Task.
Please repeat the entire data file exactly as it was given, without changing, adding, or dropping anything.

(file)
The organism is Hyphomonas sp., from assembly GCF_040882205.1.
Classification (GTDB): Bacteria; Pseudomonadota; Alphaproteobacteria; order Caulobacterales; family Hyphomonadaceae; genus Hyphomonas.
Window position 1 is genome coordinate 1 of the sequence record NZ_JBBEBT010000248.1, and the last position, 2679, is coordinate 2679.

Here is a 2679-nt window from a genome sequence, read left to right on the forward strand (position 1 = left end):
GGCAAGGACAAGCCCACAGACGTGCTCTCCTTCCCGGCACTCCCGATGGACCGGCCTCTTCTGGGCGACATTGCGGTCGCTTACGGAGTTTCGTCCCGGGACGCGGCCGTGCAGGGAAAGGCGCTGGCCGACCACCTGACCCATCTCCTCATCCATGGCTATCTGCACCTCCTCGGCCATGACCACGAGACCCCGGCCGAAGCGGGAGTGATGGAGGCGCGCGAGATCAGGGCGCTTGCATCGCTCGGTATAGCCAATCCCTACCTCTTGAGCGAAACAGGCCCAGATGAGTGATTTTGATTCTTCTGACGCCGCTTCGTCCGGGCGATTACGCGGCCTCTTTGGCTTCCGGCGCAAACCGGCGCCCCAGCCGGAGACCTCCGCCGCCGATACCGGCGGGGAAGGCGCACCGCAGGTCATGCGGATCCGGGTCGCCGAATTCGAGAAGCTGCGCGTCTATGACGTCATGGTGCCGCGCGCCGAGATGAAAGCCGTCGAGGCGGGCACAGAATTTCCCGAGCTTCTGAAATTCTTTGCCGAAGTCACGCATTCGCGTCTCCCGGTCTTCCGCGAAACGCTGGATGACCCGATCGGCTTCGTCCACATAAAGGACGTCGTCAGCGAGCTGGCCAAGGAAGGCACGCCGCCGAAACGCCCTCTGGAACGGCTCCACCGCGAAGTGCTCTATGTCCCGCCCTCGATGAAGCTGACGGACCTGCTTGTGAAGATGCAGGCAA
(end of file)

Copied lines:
The organism is Hyphomonas sp., from assembly GCF_040882205.1.
Classification (GTDB): Bacteria; Pseudomonadota; Alphaproteobacteria; order Caulobacterales; family Hyphomonadaceae; genus Hyphomonas.
Window position 1 is genome coordinate 1 of the sequence record NZ_JBBEBT010000248.1, and the last position, 2679, is coordinate 2679.

Here is a 2679-nt window from a genome sequence, read left to right on the forward strand (position 1 = left end):
GGCAAGGACAAGCCCACAGACGTGCTCTCCTTCCCGGCACTCCCGATGGACCGGCCTCTTCTGGGCGACATTGCGGTCGCTTACGGAGTTTCGTCCCGGGACGCGGCCGTGCAGGGAAAGGCGCTGGCCGACCACCTGACCCATCTCCTCATCCATGGCTATCTGCACCTCCTCGGCCATGACCACGAGACCCCGGCCGAAGCGGGAGTGATGGAGGCGCGCGAGATCAGGGCGCTTGCATCGCTCGGTATAGCCAATCCCTACCTCTTGAGCGAAACAGGCCCAGATGAGTGATTTTGATTCTTCTGACGCCGCTTCGTCCGGGCGATTACGCGGCCTCTTTGGCTTCCGGCGCAAACCGGCGCCCCAGCCGGAGACCTCCGCCGCCGATACCGGCGGGGAAGGCGCACCGCAGGTCATGCGGATCCGGGTCGCCGAATTCGAGAAGCTGCGCGTCTATGACGTCATGGTGCCGCGCGCCGAGATGAAAGCCGTCGAGGCGGGCACAGAATTTCCCGAGCTTCTGAAATTCTTTGCCGAAGTCACGCATTCGCGTCTCCCGGTCTTCCGCGAAACGCTGGATGACCCGATCGGCTTCGTCCACATAAAGGACGTCGTCAGCGAGCTGGCCAAGGAAGGCACGCCGCCGAAACGCCCTCTGGAACGGCTCCACCGCGAAGTGCTCTATGTCCCGCCCTCGATGAAGCTGACGGACCTGCTTGTGAAGATGCAGGCAA